The Fashion Institute of Technology’s School of Graduate Studies and The Museum at FIT present Adrian: Hollywood and Beyond. On view through April 1, the exhibition, organized by graduate students in the Fashion and Textile Studies program, highlights Gilbert Adrian’s masterful techniques and his work both as a famous Hollywood costume designer and a successful fashion designer.
It is also the first exhibition to focus on the importance of textiles within his work. Presenting a selection of garments, textiles, advertisements, and film clips, the exhibition showcases Adrian’s innovative use of print as well as his skilled construction techniques, within an environment that evokes his Beverly Hills salon.
Adrian (1903–1959) began his career in fashion illustration before moving into costume design, eventually designing for more than 250 films at Metro-Goldwyn-Mayer (MGM) from the late 1920s to the early 1950s. He was able to parlay his success as a Hollywood costume designer into ready-to-wear fashion through studio partnerships with national department stores, such as Macy’s.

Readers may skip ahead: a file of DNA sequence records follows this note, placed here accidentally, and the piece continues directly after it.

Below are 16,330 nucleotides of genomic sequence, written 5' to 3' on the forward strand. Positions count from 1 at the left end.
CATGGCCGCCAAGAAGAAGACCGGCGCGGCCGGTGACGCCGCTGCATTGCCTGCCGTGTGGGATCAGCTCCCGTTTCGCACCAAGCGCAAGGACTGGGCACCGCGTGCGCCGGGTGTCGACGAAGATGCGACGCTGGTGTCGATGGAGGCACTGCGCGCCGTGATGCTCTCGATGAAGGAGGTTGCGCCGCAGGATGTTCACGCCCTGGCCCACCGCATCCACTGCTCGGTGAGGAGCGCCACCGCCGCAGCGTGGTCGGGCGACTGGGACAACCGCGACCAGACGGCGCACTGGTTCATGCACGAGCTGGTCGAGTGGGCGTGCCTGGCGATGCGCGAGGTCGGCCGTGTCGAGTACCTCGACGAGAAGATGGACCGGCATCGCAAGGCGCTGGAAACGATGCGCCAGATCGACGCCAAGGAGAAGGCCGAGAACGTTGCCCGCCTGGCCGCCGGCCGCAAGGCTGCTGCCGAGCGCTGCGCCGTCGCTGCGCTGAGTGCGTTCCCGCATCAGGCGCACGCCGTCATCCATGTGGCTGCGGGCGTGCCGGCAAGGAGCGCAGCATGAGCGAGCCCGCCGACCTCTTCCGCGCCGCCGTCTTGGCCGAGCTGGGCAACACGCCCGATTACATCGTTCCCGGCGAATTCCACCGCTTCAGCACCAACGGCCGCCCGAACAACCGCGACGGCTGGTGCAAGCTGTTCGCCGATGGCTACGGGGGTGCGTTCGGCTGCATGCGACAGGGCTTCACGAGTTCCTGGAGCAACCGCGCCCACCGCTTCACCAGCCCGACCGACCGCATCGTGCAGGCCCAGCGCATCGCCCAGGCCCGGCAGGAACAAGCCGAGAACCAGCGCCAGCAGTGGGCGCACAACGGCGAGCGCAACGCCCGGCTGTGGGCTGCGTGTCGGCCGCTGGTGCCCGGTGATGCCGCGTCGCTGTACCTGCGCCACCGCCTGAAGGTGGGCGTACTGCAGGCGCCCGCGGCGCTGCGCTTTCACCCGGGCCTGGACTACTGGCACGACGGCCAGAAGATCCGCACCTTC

The exhibition showcases Adrian’s expertise handling fabric and construction. The sharply tailored silhouette for which he is best known is most clearly expressed in his celebrated suits. The suit jackets, often paired with slim skirts, were triangular in shape. The shoulders were emphasized with pads, allowing the waist to appear narrow. This style of suit dominated the American fashion scene during the Second World War.
In their second year of study, students in the Fashion and Textile Studies: History, Theory, Museum Practice Master of Arts program in FIT’s School of Graduate Studies work in collaboration with The Museum at FIT to create and install an exhibition. This year-long course prepares students to enter the workforce as curators, conservators, registrars, or museum educators.